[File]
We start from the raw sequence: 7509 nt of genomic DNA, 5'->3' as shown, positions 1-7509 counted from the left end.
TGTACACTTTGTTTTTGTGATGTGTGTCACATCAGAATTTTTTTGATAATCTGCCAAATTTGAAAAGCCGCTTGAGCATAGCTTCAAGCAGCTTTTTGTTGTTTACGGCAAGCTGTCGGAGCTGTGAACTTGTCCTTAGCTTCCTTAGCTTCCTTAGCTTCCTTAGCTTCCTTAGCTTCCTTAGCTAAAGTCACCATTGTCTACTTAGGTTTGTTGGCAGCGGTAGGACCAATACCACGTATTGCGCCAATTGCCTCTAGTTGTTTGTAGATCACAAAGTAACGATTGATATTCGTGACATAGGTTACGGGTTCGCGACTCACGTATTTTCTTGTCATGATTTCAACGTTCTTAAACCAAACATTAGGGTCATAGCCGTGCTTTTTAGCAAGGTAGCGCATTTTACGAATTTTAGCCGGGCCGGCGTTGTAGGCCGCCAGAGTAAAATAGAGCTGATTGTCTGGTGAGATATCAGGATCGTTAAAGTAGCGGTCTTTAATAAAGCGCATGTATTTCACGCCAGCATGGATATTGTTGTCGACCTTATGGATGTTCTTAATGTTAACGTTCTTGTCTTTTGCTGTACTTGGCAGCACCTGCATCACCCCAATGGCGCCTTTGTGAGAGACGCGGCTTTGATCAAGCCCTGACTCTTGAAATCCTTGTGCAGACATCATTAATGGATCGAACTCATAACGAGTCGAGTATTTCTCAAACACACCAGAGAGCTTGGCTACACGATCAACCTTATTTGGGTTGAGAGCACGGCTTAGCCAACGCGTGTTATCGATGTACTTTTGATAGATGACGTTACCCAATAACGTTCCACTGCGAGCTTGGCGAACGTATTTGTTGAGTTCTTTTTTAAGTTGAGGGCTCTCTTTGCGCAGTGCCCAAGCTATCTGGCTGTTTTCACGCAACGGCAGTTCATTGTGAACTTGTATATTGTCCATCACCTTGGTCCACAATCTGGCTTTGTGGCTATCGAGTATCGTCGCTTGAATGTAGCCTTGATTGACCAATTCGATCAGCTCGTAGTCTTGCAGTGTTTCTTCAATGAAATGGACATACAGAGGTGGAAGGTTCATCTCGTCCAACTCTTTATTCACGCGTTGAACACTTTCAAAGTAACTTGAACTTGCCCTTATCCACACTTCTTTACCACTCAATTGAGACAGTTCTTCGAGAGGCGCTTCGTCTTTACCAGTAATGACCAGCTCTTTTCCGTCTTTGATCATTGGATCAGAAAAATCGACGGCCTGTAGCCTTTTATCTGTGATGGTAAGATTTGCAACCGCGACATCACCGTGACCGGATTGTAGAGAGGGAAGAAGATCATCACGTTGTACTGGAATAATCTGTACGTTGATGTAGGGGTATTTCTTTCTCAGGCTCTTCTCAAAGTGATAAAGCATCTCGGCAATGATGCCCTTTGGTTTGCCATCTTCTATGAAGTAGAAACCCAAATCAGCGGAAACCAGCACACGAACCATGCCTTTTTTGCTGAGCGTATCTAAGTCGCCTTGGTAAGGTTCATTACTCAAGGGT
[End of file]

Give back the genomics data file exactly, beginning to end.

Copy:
We start from the raw sequence: 7509 nt of genomic DNA, 5'->3' as shown, positions 1-7509 counted from the left end.
TGTACACTTTGTTTTTGTGATGTGTGTCACATCAGAATTTTTTTGATAATCTGCCAAATTTGAAAAGCCGCTTGAGCATAGCTTCAAGCAGCTTTTTGTTGTTTACGGCAAGCTGTCGGAGCTGTGAACTTGTCCTTAGCTTCCTTAGCTTCCTTAGCTTCCTTAGCTTCCTTAGCTTCCTTAGCTAAAGTCACCATTGTCTACTTAGGTTTGTTGGCAGCGGTAGGACCAATACCACGTATTGCGCCAATTGCCTCTAGTTGTTTGTAGATCACAAAGTAACGATTGATATTCGTGACATAGGTTACGGGTTCGCGACTCACGTATTTTCTTGTCATGATTTCAACGTTCTTAAACCAAACATTAGGGTCATAGCCGTGCTTTTTAGCAAGGTAGCGCATTTTACGAATTTTAGCCGGGCCGGCGTTGTAGGCCGCCAGAGTAAAATAGAGCTGATTGTCTGGTGAGATATCAGGATCGTTAAAGTAGCGGTCTTTAATAAAGCGCATGTATTTCACGCCAGCATGGATATTGTTGTCGACCTTATGGATGTTCTTAATGTTAACGTTCTTGTCTTTTGCTGTACTTGGCAGCACCTGCATCACCCCAATGGCGCCTTTGTGAGAGACGCGGCTTTGATCAAGCCCTGACTCTTGAAATCCTTGTGCAGACATCATTAATGGATCGAACTCATAACGAGTCGAGTATTTCTCAAACACACCAGAGAGCTTGGCTACACGATCAACCTTATTTGGGTTGAGAGCACGGCTTAGCCAACGCGTGTTATCGATGTACTTTTGATAGATGACGTTACCCAATAACGTTCCACTGCGAGCTTGGCGAACGTATTTGTTGAGTTCTTTTTTAAGTTGAGGGCTCTCTTTGCGCAGTGCCCAAGCTATCTGGCTGTTTTCACGCAACGGCAGTTCATTGTGAACTTGTATATTGTCCATCACCTTGGTCCACAATCTGGCTTTGTGGCTATCGAGTATCGTCGCTTGAATGTAGCCTTGATTGACCAATTCGATCAGCTCGTAGTCTTGCAGTGTTTCTTCAATGAAATGGACATACAGAGGTGGAAGGTTCATCTCGTCCAACTCTTTATTCACGCGTTGAACACTTTCAAAGTAACTTGAACTTGCCCTTATCCACACTTCTTTACCACTCAATTGAGACAGTTCTTCGAGAGGCGCTTCGTCTTTACCAGTAATGACCAGCTCTTTTCCGTCTTTGATCATTGGATCAGAAAAATCGACGGCCTGTAGCCTTTTATCTGTGATGGTAAGATTTGCAACCGCGACATCACCGTGACCGGATTGTAGAGAGGGAAGAAGATCATCACGTTGTACTGGAATAATCTGTACGTTGATGTAGGGGTATTTCTTTCTCAGGCTCTTCTCAAAGTGATAAAGCATCTCGGCAATGATGCCCTTTGGTTTGCCATCTTCTATGAAGTAGAAACCCAAATCAGCGGAAACCAGCACACGAACCATGCCTTTTTTGCTGAGCGTATCTAAGTCGCCTTGGTAAGGTTCATTACTCAAGGGT